Dozens of plots to attack targets in the United States have been thwarted or unraveled since 2001. Most have been do-it-yourself conspiracies by jihadist cells or individuals acting independently of al-Qaida's core leadership holed up in Pakistan.

But some, like the New York subway plot that involved three suicide bombers, clearly have engaged Osama bin Laden and his lieutenants who have long sought to unleash a 9/11-level attack in the United States.

In 2004, U.S. Attorney General John Ashcroft described Shukrijumah as a "clear and present danger" to the United States.

Abu Zubaydah, identified by U.S. officials as a top al-Qaida commander who was captured in Faisalbad, Pakistan, on March 28, 2002, told his interrogators that Shukrijumah was one of the most likely al-Qaida operatives to attack the United States or Western Europe.

The last successful al-Qaida attack in the West was the July 7, 2005, suicide bombings against London's transport system. Three subway trains and a double-decker bus were hit, killing 52 people.

Shukrijumah, who is believed to be based in Pakistan, was charged on July 7 with directing the failed New York subway plot and involvement in a similar conspiracy to bomb London and Manchester that was foiled by British security authorities in 2009.

He has been high on the U.S. wanted list after he was named by Khaled Sheik Mohammed, al-Qaida's operations chief captured in Rawalpindi, Pakistan, on March 1, 2003.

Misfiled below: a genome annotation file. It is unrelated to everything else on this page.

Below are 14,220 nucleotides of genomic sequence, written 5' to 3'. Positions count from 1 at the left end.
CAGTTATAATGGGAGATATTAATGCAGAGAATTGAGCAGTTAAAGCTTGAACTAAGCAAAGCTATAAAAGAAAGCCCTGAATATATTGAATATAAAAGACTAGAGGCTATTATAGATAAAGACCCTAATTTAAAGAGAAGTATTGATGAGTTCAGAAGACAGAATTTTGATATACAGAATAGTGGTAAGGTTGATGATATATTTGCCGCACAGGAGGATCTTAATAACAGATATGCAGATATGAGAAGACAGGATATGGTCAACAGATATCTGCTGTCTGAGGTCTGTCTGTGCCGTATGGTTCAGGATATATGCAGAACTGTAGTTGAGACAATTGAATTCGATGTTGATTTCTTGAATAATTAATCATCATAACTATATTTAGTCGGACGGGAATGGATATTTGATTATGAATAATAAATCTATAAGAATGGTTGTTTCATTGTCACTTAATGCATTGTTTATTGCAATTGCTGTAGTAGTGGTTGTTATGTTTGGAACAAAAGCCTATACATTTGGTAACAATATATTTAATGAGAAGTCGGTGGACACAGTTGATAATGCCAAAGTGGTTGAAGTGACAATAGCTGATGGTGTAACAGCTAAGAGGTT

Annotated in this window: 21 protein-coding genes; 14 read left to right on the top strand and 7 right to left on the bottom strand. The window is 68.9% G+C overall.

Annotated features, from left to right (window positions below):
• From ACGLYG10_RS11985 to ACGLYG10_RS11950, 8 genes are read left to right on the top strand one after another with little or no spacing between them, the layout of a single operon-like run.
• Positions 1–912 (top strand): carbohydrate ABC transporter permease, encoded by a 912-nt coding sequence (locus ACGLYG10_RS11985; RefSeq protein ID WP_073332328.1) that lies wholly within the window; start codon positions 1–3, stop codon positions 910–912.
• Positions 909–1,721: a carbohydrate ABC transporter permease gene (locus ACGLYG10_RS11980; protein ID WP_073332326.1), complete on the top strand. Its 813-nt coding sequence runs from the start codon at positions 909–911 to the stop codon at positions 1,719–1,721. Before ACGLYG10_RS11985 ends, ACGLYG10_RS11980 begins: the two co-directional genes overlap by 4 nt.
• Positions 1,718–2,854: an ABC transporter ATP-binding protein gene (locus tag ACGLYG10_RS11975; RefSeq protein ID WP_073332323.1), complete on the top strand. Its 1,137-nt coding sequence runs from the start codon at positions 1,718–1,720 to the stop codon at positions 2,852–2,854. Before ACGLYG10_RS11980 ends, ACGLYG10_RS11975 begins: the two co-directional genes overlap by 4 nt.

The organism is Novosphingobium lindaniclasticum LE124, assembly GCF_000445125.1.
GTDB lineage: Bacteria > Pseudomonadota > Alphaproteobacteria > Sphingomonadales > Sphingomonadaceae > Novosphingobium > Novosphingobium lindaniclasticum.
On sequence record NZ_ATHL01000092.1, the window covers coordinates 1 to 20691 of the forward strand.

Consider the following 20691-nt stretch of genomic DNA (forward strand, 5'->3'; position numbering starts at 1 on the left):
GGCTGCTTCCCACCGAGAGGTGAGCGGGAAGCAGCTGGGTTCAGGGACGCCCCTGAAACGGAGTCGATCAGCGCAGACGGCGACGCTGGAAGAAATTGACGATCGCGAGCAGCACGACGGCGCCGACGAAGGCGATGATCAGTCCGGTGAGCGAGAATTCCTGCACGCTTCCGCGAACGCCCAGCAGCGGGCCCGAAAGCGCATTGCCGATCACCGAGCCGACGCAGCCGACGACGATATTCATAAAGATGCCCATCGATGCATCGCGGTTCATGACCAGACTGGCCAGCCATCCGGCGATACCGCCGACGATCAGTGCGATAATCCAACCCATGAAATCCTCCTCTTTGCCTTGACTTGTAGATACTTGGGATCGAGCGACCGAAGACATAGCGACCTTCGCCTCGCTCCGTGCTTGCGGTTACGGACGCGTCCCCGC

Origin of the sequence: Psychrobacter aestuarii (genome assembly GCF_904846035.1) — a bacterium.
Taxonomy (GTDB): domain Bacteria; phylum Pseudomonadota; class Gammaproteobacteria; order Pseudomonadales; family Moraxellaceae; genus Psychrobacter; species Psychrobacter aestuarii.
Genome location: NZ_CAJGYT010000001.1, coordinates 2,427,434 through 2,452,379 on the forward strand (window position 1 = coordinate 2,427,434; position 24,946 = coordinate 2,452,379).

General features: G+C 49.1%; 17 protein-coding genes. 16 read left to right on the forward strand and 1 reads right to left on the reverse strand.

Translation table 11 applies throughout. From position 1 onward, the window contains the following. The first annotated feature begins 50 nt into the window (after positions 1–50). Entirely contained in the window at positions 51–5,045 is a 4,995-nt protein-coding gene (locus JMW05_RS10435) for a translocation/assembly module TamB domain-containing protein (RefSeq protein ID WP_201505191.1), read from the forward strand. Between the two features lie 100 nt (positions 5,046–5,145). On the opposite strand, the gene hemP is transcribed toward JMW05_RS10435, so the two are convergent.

But the 5-foot-4 jihadist has eluded a global manhunt for eight years. He's a master of disguise who speaks half a dozen languages, including American English with a trace of accent. He is said to carry multiple passports, including Saudi Arabian, Canadian, Guyanese and Trinidadian documents.

He's considered one of the five most dangerous terrorist fugitives, largely because having lived in the United States for years he is able to move around in Western society without arousing suspicion.

For several months in 2003, there was a flurry of reported sightings in Latin America and the Caribbean but U.S. authorities say they believe he went to ground in Pakistan's lawless tribal belt.

However, last summer the CIA said he was traveling around the Middle East using an alias and a Saudi diplomatic passport. Riyadh denied that.

The eldest of five children, Adnan Ghulshair el Shukrijumah was born Aug. 4, 1975, in Medina, Saudi Arabia. His father Gulshair, was a Guyanese and a radical Muslim cleric, his mother Zuhrah was Saudi Arabian.

When Shukrijumah was young, his father was assigned to Trinidad and Tobago as a Muslim missionary. The family moved to Florida in 1985 and in 1996 settled in Miramar, a Fort Lauderdale suburb. Shukrijumah studied computer engineering at Broward Community College.

There he became friends with Jose Padilla, who would achieve notoriety in May 2002 when he was arrested in Chicago for allegedly planning to detonate a radioactive uranium-enriched bomb in 2002. That charge was eventually dropped but Padilla was sentenced to 17 years in 2008 for aiding terrorists.

After 9/11, Shukrijumah came under suspicion because of his links to a Muslim named Imran Farouk Mandhai, who was later convicted of trying to blow up South Florida power plants.

But the FBI apparently had no idea of his real status until they were able to unravel the skein of aliases -- at least six -- that he used.

Abu Zubaydah told his interrogators after being waterboarded in late 2002 of several al-Qaida operations he knew of. One involved "Jaafar al Tayyar," Arabic for "Jaafar the pilot," who he said would deliver an "American Hiroshima" using radioactive bombs.

But it wasn't until Khaled Sheik Mohammed, who had met Shukrijumah in Pakistan, spilled the beans that they realized the fugitive had lived in Florida for 16 years.

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Mogadishu, Somalia (UPI) Jul 12, 2010